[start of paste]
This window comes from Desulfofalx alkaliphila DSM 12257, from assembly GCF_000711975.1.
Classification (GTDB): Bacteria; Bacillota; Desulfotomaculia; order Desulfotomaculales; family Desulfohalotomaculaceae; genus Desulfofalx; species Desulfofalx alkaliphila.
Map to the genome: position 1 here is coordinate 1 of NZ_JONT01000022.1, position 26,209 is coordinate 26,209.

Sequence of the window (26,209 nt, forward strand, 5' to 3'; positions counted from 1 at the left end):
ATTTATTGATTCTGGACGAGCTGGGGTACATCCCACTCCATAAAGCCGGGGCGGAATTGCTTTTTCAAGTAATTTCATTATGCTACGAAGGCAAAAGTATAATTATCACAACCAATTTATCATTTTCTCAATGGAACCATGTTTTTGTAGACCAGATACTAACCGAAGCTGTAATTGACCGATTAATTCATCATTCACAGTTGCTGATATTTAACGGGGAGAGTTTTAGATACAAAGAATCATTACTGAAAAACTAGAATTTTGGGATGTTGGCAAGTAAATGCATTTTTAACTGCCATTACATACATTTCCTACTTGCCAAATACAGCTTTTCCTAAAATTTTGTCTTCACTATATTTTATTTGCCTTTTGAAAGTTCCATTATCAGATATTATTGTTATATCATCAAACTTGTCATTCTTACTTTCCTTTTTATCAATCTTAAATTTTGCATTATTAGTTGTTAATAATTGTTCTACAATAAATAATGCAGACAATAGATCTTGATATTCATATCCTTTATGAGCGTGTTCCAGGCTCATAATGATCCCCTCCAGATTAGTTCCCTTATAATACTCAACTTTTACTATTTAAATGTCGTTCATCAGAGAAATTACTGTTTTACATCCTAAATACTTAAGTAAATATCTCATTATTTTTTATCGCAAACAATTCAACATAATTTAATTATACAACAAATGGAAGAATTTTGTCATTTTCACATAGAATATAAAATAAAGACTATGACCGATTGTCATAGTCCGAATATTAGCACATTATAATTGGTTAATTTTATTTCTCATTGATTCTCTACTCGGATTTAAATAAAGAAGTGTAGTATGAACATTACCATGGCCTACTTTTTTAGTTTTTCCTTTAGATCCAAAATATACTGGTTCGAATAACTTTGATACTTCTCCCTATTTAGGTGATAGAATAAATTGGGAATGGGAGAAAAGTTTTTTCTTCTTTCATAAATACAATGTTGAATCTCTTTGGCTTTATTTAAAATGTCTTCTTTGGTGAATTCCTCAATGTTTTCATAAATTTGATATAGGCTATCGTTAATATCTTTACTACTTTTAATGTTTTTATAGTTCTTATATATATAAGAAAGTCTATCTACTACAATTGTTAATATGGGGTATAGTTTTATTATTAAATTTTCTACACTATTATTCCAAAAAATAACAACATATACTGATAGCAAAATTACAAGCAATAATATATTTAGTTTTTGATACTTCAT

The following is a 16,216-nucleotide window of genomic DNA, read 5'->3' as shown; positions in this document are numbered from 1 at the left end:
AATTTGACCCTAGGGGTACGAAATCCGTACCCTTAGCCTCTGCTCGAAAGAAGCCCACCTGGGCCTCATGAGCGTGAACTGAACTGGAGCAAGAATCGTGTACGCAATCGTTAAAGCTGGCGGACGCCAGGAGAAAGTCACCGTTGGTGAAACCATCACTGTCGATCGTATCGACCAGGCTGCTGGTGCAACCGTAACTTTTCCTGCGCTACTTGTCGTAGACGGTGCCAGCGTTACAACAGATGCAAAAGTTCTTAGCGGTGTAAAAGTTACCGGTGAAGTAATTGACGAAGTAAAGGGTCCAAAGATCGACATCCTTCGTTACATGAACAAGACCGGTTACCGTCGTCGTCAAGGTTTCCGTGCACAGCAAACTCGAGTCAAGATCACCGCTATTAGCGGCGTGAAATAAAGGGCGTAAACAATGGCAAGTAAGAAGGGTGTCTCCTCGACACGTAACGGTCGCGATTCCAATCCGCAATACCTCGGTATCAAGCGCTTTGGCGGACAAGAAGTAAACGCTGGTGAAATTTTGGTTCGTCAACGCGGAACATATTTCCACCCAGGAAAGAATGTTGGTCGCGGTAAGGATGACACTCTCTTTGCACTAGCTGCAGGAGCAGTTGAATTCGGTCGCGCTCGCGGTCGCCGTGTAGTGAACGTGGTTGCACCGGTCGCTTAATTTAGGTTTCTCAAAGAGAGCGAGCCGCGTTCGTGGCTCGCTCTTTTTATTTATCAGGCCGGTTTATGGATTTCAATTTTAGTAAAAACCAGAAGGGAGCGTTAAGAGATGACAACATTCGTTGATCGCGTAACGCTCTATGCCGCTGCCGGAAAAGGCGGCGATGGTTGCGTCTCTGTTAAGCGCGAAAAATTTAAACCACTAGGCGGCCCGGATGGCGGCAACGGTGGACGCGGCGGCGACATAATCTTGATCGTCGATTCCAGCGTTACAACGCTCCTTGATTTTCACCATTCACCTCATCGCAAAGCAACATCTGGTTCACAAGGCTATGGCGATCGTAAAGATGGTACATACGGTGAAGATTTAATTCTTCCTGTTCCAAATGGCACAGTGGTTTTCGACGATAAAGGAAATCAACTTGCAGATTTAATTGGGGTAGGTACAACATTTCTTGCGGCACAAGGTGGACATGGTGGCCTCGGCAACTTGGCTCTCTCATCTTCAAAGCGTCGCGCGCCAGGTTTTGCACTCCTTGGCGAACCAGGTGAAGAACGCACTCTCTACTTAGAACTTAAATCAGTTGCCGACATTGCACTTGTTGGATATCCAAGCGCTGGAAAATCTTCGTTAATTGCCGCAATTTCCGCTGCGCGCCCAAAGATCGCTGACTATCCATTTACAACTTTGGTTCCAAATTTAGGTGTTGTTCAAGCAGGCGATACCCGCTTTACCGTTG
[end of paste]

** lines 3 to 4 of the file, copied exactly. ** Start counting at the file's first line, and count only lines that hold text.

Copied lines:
Map to the genome: position 1 here is coordinate 1 of NZ_JONT01000022.1, position 26,209 is coordinate 26,209.

Sequence of the window (26,209 nt, forward strand, 5' to 3'; positions counted from 1 at the left end):